Marc My Words: Nglish 8nt wot it yousd to B
Marc My Words…
13 November 2006
By Marc Alexander
Nglish 8nt wot it yousd to B
Language changes. Over time it subtly shifts, accepts fresh modern shades of meaning and, of course, new words. Other expressions, like spurned lovers, are left by the wayside to collect dust, creating interest amongst semantic archaeologists who re-discover them and, on occasion, use them to inject a dash of word snobbery into their next dinner time conversation. The language of Shelley, Keats and Shakespeare may not be in current use but we nevertheless connect with them (or at least most of us do), and we admire the depth and breadth of sagacity and sense with which they expound on the experience of life.
I openly and unashamedly embrace the skill of genuine wordsmithery. It comes as more than a shock therefore that an NZQA miscreant called Bali Haque, has decreed that text language was acceptable in our educational institutions where "form was less important."
Less important than what? Presumably this bureaucratic clod meant that physicists, chemists and all other ists no longer require the ability to connect with the rest of us. What about historians, geographers, and the questionable catch-all subject social studies? As long as you can get your message across is that enough? Why stop at the written language? How about allowing students to propound their thoughts in mime dance or, god forbid, tacky kinetic sculptures fondly requisitioned by dull soulless state functionaries at great taxpayer expense as a substitute for art?
It's hard to escape the conclusion that this latest brainchild of NZQA is a predictable outcome of our dumbed down approach to education. First get rid of exams that allow for a practical comparative assessment of educational attainment; then get rid of failure and replace it with 'unachieved' (as though success was pending); and now get rid of the very language skills needed to be a competent intelligent member of the public. Intelligence is now as endangered as this Labour government should be.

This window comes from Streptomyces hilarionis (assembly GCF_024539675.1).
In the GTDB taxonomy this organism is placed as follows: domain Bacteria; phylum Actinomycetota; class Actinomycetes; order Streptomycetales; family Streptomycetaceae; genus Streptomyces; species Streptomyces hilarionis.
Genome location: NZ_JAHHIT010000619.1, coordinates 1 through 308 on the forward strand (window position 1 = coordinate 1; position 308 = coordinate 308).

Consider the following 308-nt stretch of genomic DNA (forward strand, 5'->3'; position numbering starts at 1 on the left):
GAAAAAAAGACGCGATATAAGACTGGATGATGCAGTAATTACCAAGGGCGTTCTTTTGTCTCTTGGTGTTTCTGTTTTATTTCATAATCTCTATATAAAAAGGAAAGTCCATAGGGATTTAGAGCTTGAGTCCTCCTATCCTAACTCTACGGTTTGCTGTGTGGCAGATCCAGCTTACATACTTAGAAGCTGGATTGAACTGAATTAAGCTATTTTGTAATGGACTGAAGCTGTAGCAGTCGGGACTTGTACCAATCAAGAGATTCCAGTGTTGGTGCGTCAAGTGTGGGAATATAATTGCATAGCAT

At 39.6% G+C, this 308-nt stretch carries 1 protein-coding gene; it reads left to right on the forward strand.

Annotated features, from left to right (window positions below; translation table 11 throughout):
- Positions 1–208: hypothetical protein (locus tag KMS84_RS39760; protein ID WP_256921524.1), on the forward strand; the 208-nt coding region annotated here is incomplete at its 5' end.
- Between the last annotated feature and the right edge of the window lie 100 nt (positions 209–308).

The theory seems to be that failure is not an option because that would imply a failure of the state to deliver an equality of outcomes. Our county's celebration of intellectual mediocrity is at stake here. The socialist dream of a nation of idiots could be jeopardized. After all it's much easier to keep the public stupid than it is to raise the bar for all. That might mean disappointment for some. Especially socialist ideologues who prefer imaginary statistical outcomes to real life results. Besides, the poor darlings might get depressed and need a bout of counseling.
Parents, teachers, and potential employers will no longer be able to demand a standard of grammatical exactitude because no doubt that will breach some human right as supported by the new low NZQA yardstick. It will happen anyway of course but not obviously. Employers will draft their employees from overseas where communication skills are still valued and taught. We already do have such problems because our young who enter the workforce have been cocooned in a non-judgmental atmosphere created by education ministry knuckleheads. The first time they are unleashed in an environment where criticism, success and failure are all part and parcel of grownup life, they simply can't cope and many will fall to pieces requiring therapy, acohol and sickness benefits. Their swelled egos, encouraged by inflated and untested self-esteem, meets a life which cares not one jot for their precious and precocious puffed up sense of themselves: something our overly uncritical schools have given them.
Psycholinguistics, the associated psychology of language, including the acquisition of language skills for children is at risk because the framework of thought is at risk. How we think is directly and intimately related to how we communicate. Words do matter: just ask any lawyer in a defamation case.
Text "language" isn't a language at all but a bow to laziness. It is a nod to the perpetuation of ignorance and its elevation is a continuation of an attack on educational standards. Our education ministry and the NZQA have a lot to answer for. Rather than give their hair-brained ideas any semblance of assent I propose we do to them what they are trying to do to the English language. At least the pretty ones anyway. The others we should shoot. Maybe then our education could be saved.